Jalen Hurts could not have picked a better situation to transfer into than finishing off his accomplished college football career with the Oklahoma Sooners.
Prior to Tua Tagovailoa captivating the college football world in the second half of last year’s 26-23 national championship win against Georgia, which he capped off in spectacular fashion by tossing the game-winning 41-yard touchdown pass in overtime and finishing with 166 passing yards, three scoring strikes and game MVP honors, Jalen Hurts was the big man on Alabama’s campus.
In 28 games, Hurts’ record as a starter was 26-2. During his two seasons as the starting quarterback, he won an SEC Offensive Player of the Year award as a true freshman and threw for a combined 4,861 yards and 40 touchdowns to augment his 1,809 rushing yards and 21 additional scores on the ground.
After leading Alabama to the national championship game as a freshman and sophomore, it looked as if he had the chance to go down as the best and most accomplished quarterback in school history.
But that narrative changed quickly with the emergence of Tagovailoa, who looks to be a generational talent.
It was apparent that as good as Hurts was, Tagovailoa would be the starter for the remainder of his days on campus. Most college quarterbacks with Hurts’ resume would have bolted immediately for a starting gig elsewhere, but he came back to play the role of the ultimate teammate who was willing to sacrifice for the betterment of the team.
He performed his duties as the backup signal caller admirably, with no complaints. And when he was needed the most, in the second half of this year’s SEC Championship game, with Tua injured on the sideline and Georgia holding a 28-21 lead, Hurts came off the bench to lead them to a 35-28 victory and a coveted playoff spot.
In his piece in The Players Tribune, where he thanked Alabama for what he experienced there, both as an athlete and an accomplished student who earned his degree in three years, he also discussed his next chapter after deciding to transfer to Oklahoma.
“They tell me how it was like a MOVIE, or that they’ve gotta make you a 30 for 30 now, you know, things along those lines,” Hurts wrote. “But I just tell them back — that 30 for 30? You can bet on it. Only not anytime soon. Not yet. Because this story of mine … it’s still just getting started. There are movie moments still to come.”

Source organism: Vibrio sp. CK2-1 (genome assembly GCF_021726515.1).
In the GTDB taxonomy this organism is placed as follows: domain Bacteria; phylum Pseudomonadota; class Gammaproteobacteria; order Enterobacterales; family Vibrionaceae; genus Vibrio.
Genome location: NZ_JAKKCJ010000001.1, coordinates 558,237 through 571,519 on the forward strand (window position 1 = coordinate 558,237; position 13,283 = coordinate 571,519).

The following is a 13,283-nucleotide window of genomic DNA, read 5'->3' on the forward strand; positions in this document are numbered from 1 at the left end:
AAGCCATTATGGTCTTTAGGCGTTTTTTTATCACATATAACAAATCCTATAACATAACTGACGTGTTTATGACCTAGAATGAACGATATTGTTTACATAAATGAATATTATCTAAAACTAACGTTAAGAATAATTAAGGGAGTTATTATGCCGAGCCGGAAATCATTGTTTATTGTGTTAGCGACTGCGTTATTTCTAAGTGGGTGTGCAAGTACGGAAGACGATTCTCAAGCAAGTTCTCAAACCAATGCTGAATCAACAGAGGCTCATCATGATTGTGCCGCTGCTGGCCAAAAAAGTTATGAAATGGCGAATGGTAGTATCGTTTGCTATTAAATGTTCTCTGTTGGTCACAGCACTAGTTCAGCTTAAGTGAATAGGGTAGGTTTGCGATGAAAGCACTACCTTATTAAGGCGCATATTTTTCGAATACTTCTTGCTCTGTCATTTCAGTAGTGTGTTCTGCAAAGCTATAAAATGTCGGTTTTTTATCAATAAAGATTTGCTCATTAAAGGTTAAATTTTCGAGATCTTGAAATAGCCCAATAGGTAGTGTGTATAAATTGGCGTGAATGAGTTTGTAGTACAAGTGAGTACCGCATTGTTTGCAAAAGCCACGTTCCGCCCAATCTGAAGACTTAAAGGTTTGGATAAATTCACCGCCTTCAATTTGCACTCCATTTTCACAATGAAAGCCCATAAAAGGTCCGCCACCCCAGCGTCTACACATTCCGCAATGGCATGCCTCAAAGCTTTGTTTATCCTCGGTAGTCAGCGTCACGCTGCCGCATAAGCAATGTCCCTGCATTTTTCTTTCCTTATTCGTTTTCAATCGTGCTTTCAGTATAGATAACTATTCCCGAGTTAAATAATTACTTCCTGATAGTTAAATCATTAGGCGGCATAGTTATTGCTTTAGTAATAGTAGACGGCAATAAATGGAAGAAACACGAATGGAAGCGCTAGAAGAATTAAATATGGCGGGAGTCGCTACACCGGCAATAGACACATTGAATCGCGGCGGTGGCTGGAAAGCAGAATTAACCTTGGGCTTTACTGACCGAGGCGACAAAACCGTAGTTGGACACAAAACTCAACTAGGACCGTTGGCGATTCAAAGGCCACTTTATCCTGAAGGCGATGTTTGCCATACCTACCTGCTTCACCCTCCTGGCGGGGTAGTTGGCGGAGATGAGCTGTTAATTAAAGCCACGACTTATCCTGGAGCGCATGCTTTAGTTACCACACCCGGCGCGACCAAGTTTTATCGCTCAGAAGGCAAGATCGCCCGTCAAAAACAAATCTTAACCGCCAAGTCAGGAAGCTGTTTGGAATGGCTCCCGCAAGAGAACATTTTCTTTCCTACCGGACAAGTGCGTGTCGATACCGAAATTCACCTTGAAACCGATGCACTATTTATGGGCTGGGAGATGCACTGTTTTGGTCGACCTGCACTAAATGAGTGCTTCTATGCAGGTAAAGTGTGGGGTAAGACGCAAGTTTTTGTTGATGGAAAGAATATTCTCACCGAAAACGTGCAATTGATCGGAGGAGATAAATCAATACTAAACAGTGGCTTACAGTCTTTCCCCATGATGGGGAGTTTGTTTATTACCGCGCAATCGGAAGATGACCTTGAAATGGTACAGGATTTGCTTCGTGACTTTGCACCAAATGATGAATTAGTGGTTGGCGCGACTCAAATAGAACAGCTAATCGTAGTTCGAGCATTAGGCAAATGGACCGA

And he ain’t lying. Hurts will be walking into the best possible scenario for him in Norman, Oklahoma.
Sooners head coach Lincoln Riley is the undisputed quarterback guru in the college game right now. He’s mentored back-to-back Heisman Trophy winners in Baker Mayfield and Kyler Murray. Hurts, given OU’s quarterback-friendly system, would definitely have to be considered a Heisman hopeful in 2019.
And by playing in a system that’s being fully embraced by the pro game, he’ll not only be able to put up huge numbers in the Big 12, he’ll also be able to prove that he does have the potential to be an NFL quarterback.
For folks still harping on his miserable first-half performance in last year’s title game, an effort that gave rise to the phenomenon of Tagovailoa, Hurts showed marked improvement as a passer this year, increasing his completion percentage to 72.9 and averaging 10.9 yards per passing attempt, both career-highs.
Mayfield hit 70.5 percent and averaged 11.5 yards per attempt under Riley’s tutelage in 2017. Murray connected on 69 percent of his passes while averaging 11.6 yards per attempt this year. And with his ability to impact the game as a runner as well, you better believe that Hurts is in store for a very big final season.
As he said in The Player’s Tribune, he believes that he’s just getting started, that there are more movie moments to come.
Orchestrating Oklahoma’s aerial assault next year, it’s not a stretch of the imagination to see him at the Heisman ceremony alongside his former teammate, Tagovailoa, and Clemson’s golden boy Trevor Lawrence.
But if we’re going for the ultimate Hollywood ending, how about him lined up in the shotgun against the Alabama defense with the national championship on the line?
Now that would be the ultimate bounce-back.